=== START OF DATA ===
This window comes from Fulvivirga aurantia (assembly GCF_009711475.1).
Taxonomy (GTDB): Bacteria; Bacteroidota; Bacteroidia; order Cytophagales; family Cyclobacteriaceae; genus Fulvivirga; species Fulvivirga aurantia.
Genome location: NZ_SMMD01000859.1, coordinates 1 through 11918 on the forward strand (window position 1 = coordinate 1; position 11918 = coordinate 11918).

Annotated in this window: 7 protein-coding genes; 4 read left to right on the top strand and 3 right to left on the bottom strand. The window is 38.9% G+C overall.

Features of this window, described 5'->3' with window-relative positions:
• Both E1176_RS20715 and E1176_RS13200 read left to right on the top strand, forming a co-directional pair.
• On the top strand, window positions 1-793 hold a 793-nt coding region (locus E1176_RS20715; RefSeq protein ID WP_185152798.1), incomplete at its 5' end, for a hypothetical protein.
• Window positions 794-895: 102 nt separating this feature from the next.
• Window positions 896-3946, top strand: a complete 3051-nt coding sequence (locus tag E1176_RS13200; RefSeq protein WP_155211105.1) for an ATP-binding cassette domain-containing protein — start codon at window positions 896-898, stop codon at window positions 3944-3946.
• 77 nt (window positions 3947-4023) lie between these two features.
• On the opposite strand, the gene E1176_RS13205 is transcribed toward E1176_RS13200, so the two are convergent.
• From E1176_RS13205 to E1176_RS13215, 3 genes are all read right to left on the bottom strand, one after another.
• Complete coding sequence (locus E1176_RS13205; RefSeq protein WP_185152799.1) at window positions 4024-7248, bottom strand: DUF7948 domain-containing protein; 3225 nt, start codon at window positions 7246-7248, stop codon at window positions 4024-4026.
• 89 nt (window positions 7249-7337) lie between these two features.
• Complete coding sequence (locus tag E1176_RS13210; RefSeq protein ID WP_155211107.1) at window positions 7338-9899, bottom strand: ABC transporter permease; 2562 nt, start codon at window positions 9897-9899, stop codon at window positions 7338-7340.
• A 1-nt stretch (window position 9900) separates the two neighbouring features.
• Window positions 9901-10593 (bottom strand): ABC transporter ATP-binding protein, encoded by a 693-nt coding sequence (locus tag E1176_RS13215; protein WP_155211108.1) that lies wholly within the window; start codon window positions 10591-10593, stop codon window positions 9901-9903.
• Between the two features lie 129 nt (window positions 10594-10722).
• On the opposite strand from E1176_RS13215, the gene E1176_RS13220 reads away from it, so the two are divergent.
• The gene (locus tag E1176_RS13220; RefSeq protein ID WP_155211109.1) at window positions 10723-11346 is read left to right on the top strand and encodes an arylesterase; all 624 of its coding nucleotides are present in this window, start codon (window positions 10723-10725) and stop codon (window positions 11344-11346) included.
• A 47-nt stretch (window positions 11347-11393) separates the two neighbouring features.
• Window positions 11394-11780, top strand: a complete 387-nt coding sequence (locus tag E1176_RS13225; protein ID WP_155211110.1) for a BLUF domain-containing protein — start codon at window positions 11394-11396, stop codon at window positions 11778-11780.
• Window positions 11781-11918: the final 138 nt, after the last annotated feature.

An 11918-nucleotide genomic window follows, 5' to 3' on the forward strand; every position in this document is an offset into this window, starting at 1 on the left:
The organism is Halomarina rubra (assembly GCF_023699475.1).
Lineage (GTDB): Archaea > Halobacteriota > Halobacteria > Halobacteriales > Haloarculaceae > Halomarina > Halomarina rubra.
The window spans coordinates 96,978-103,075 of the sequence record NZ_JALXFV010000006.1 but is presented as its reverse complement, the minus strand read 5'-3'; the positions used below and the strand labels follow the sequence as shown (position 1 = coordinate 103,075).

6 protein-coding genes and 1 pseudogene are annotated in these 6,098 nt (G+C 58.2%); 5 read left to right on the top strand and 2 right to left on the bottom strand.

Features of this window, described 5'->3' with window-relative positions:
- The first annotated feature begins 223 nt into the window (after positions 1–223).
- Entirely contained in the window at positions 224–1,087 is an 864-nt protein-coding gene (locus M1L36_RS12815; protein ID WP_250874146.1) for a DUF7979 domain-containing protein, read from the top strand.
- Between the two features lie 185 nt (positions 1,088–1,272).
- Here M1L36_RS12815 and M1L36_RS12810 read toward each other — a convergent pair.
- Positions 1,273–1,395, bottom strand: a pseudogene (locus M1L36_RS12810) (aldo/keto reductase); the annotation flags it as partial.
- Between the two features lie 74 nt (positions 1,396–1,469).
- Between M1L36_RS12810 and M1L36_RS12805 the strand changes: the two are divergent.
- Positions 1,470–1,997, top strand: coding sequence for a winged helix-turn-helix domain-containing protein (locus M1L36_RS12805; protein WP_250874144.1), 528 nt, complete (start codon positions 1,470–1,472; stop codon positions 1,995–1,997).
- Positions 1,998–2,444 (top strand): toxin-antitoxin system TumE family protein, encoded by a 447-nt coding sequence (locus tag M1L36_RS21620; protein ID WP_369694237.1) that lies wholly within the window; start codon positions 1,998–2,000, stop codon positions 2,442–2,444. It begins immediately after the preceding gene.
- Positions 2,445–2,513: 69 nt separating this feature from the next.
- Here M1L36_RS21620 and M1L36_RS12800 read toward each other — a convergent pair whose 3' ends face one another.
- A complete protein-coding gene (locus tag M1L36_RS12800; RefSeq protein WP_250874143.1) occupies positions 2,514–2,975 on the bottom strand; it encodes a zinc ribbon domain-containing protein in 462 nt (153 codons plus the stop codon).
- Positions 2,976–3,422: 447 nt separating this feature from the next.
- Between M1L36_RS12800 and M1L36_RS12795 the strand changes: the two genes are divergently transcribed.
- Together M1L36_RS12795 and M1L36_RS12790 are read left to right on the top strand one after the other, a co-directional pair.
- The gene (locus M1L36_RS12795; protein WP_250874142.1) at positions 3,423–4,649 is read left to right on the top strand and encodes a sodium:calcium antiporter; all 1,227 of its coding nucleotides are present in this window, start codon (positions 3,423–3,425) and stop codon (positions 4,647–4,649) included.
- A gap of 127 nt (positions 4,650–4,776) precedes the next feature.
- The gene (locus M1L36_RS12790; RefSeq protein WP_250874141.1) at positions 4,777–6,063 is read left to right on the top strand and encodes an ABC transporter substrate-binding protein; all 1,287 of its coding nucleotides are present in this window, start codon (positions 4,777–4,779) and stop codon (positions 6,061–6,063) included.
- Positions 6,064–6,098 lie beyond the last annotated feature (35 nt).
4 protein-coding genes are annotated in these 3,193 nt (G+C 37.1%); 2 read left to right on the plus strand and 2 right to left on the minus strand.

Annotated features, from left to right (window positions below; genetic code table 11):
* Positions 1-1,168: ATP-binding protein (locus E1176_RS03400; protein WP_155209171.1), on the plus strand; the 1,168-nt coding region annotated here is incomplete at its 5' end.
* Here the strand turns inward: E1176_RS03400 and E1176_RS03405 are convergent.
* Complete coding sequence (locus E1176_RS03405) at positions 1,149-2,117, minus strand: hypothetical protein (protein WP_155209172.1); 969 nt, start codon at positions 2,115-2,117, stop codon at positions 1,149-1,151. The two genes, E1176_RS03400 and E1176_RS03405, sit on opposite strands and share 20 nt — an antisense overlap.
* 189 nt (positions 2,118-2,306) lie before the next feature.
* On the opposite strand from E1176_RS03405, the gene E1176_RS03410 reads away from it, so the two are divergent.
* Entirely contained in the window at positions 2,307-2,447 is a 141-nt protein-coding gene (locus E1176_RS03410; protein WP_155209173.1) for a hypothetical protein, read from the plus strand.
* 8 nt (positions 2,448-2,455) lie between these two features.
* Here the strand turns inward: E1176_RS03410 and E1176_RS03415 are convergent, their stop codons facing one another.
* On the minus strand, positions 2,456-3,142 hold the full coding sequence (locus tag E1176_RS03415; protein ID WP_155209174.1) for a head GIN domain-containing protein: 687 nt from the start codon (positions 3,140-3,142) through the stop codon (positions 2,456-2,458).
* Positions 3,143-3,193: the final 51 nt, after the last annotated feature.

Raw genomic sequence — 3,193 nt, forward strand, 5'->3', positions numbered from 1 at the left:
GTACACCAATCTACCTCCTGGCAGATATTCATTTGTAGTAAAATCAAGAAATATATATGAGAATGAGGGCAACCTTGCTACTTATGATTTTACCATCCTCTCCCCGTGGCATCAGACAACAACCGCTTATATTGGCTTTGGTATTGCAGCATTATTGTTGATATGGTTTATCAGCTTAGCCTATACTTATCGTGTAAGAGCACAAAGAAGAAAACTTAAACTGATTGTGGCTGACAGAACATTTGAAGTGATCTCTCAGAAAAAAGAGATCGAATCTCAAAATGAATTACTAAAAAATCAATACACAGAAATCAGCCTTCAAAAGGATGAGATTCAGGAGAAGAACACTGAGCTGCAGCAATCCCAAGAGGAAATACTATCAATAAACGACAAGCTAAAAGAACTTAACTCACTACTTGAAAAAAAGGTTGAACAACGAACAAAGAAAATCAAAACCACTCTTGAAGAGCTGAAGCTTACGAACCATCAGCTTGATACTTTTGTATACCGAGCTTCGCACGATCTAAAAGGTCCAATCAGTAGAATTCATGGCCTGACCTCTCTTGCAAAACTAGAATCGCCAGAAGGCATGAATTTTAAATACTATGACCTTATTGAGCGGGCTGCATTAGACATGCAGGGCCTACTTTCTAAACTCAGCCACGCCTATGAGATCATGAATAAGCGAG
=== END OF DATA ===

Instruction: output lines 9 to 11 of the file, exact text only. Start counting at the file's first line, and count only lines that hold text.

• Window positions 896-3946, top strand: a complete 3051-nt coding sequence (locus tag E1176_RS13200; RefSeq protein WP_155211105.1) for an ATP-binding cassette domain-containing protein — start codon at window positions 896-898, stop codon at window positions 3944-3946.
• 77 nt (window positions 3947-4023) lie between these two features.
• On the opposite strand, the gene E1176_RS13205 is transcribed toward E1176_RS13200, so the two are convergent.